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Off the mat: To the pinnacle Upbringing of former wrestler helps him rise to the top and rescue major U.S. concrete co.

From the past, the Sandbrook family (from left): Steve, Tom, Barbara, Bill and Dean.

With parts of the country in the midst of a construction boom and signs for a federal push on rebuilding infrastructure, things are looking up for Bill Sandbrook, president and CEO of U.S. Concrete, based near Fort Worth, Texas.

With parts of the country in the midst of a construction boom and signs for a federal push on rebuilding infrastructure, things are looking up for Bill Sandbrook, president and CEO of U.S. Concrete, based near Fort Worth, Texas.

The Nazareth native has been on a media blitz the last six months, touting the company’s success since he joined the ready-mixed concrete maker five years ago when it had just exited Chapter 11 bankruptcy.

By 2015, U.S. Concrete had sales of $1 billion and its stock now trades at about $56 a share, a meteoric rise from the $2 a share it was trading at in 2011 when Sandbrook took the helm. The company, which also makes construction aggregate products, has 185 ready-mixed plants and other facilities across the country and 2,700 employees.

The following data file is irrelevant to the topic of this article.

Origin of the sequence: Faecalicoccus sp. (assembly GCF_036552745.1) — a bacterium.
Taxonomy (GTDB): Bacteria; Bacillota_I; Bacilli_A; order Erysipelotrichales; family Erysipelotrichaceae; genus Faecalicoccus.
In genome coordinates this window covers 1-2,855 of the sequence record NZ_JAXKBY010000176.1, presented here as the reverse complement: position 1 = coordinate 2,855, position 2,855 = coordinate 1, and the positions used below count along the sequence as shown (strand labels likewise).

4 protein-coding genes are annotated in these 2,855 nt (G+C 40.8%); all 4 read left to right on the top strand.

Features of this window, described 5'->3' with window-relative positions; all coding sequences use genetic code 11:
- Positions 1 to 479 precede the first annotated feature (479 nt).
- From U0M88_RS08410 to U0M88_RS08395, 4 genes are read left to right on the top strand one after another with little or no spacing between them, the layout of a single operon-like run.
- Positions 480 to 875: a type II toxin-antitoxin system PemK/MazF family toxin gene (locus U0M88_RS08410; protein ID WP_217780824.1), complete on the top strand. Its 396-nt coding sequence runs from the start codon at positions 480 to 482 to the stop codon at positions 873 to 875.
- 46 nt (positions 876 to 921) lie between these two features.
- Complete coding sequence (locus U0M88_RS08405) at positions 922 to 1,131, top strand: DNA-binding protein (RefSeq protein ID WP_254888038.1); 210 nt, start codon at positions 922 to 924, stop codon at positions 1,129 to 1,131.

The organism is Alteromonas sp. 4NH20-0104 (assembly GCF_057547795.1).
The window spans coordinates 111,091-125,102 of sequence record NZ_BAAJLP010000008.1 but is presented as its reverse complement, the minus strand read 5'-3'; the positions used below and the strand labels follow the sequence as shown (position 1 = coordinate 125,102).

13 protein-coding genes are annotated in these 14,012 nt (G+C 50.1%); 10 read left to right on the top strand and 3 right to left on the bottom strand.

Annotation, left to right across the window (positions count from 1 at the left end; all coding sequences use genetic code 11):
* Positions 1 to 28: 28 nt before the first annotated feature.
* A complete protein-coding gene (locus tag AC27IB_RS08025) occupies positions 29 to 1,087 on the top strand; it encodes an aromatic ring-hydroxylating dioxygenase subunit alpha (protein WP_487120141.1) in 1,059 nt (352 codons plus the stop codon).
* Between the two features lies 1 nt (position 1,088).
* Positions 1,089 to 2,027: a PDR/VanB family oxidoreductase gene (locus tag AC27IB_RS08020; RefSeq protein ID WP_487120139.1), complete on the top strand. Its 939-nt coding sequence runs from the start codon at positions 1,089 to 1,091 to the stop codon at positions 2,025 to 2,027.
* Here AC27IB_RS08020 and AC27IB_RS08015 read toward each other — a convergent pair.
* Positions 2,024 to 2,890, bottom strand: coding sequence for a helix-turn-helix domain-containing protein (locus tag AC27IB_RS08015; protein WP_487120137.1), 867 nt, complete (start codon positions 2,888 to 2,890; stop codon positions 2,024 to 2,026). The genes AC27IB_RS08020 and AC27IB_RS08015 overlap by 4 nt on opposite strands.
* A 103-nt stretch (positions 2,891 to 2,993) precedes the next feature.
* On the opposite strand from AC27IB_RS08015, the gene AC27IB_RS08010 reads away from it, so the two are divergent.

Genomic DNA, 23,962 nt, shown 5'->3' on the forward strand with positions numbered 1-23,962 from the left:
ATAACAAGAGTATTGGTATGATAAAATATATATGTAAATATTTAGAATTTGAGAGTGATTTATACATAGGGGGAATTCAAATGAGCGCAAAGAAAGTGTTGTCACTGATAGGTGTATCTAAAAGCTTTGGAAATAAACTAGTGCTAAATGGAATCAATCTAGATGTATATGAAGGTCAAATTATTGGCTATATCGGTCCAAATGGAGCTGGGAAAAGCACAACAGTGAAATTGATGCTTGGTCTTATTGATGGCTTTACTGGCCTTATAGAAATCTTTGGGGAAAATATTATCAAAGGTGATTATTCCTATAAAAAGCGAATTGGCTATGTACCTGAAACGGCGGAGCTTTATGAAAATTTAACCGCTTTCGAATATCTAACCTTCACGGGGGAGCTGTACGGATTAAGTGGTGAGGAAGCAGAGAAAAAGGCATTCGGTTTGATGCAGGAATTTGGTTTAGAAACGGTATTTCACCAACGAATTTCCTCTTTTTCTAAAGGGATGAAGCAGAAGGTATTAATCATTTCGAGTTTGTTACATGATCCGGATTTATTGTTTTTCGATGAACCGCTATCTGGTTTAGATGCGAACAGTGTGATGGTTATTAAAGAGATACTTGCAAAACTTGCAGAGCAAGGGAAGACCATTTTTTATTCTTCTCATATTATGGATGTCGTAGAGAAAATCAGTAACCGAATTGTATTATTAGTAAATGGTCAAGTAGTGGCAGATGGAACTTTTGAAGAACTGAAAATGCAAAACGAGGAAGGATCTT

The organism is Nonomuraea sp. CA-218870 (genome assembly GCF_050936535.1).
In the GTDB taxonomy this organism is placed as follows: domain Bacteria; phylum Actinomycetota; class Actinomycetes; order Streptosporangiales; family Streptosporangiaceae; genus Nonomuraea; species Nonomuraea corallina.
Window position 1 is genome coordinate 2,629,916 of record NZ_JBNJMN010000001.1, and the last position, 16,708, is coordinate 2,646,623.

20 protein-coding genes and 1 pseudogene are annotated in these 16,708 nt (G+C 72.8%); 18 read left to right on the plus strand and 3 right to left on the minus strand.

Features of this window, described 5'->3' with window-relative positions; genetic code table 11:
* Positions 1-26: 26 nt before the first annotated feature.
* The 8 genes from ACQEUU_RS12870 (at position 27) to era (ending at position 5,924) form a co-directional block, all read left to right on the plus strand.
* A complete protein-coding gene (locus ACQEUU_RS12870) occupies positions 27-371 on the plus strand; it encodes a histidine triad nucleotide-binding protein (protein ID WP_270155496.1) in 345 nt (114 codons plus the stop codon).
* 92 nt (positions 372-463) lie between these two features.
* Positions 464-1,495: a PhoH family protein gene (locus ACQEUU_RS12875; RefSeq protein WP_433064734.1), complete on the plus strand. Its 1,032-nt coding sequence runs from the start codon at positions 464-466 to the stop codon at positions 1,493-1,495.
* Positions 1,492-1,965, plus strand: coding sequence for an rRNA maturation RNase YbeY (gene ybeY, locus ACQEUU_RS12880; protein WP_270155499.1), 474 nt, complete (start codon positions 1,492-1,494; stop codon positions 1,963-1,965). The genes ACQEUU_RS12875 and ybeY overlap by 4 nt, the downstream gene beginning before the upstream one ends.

Sandbrook’s rise to the highest ranks of the concrete business may have seemed like destiny for a boyhood spent in Nazareth surrounded by cement plants and a father who worked at Atlas Cement, Essroc Cement Co. and other cement companies.

“He was born for this,” said Steve Sandbrook, his youngest brother and owner and president of Eagle Mine Safety, a mining industry consulting firm in Nazareth.

Bill Sandbrook, 59, now lives in Texas, but his roots run deep through the Lehigh Valley’s bedrock.

He comes from a family that made – and continues to make – its living pulling rock from the earth, whether anthracite coal and slate that his Welsh ancestors mined in Pennsylvania, limestone used to make Portland cement or the crushed gravel and quarried rock and other aggregate used to make concrete.

Sandbrook’s path from Nazareth to head U.S. Concrete was not a straight shot, but not out of character for the oldest of three brothers who seemed a natural-born leader, his family said.

“From the time he was a little kid, he was the great organizer, the great equalizer,” Steve Sandbrook said.

Because of their father, Dean, who worked as a manager for cement companies, the family moved about every 18 months since the time Bill was a toddler, settling in places as disparate as Waco, Texas, and Cleveland, Ohio.

Wendy Solomon

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